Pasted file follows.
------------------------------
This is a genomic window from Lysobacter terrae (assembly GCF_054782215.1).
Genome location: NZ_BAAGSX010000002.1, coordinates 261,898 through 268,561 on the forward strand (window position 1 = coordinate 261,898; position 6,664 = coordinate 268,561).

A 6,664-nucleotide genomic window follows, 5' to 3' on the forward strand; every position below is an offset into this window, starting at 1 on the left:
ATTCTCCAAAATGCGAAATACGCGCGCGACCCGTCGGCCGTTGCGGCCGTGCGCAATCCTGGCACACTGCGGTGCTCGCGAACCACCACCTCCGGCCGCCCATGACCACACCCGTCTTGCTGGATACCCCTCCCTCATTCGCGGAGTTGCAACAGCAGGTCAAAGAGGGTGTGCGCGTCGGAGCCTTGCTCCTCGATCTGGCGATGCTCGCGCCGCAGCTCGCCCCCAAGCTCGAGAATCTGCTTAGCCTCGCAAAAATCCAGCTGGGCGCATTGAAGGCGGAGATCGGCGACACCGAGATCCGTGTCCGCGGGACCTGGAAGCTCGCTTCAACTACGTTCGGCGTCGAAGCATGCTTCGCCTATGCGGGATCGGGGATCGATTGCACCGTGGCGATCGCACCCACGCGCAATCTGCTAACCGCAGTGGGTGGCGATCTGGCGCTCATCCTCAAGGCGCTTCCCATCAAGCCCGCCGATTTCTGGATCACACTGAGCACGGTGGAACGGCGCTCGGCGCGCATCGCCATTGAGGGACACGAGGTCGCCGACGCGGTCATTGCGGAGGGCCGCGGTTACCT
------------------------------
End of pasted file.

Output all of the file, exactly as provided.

This is a genomic window from Lysobacter terrae (assembly GCF_054782215.1).
Genome location: NZ_BAAGSX010000002.1, coordinates 261,898 through 268,561 on the forward strand (window position 1 = coordinate 261,898; position 6,664 = coordinate 268,561).

A 6,664-nucleotide genomic window follows, 5' to 3' on the forward strand; every position below is an offset into this window, starting at 1 on the left:
ATTCTCCAAAATGCGAAATACGCGCGCGACCCGTCGGCCGTTGCGGCCGTGCGCAATCCTGGCACACTGCGGTGCTCGCGAACCACCACCTCCGGCCGCCCATGACCACACCCGTCTTGCTGGATACCCCTCCCTCATTCGCGGAGTTGCAACAGCAGGTCAAAGAGGGTGTGCGCGTCGGAGCCTTGCTCCTCGATCTGGCGATGCTCGCGCCGCAGCTCGCCCCCAAGCTCGAGAATCTGCTTAGCCTCGCAAAAATCCAGCTGGGCGCATTGAAGGCGGAGATCGGCGACACCGAGATCCGTGTCCGCGGGACCTGGAAGCTCGCTTCAACTACGTTCGGCGTCGAAGCATGCTTCGCCTATGCGGGATCGGGGATCGATTGCACCGTGGCGATCGCACCCACGCGCAATCTGCTAACCGCAGTGGGTGGCGATCTGGCGCTCATCCTCAAGGCGCTTCCCATCAAGCCCGCCGATTTCTGGATCACACTGAGCACGGTGGAACGGCGCTCGGCGCGCATCGCCATTGAGGGACACGAGGTCGCCGACGCGGTCATTGCGGAGGGCCGCGGTTACCT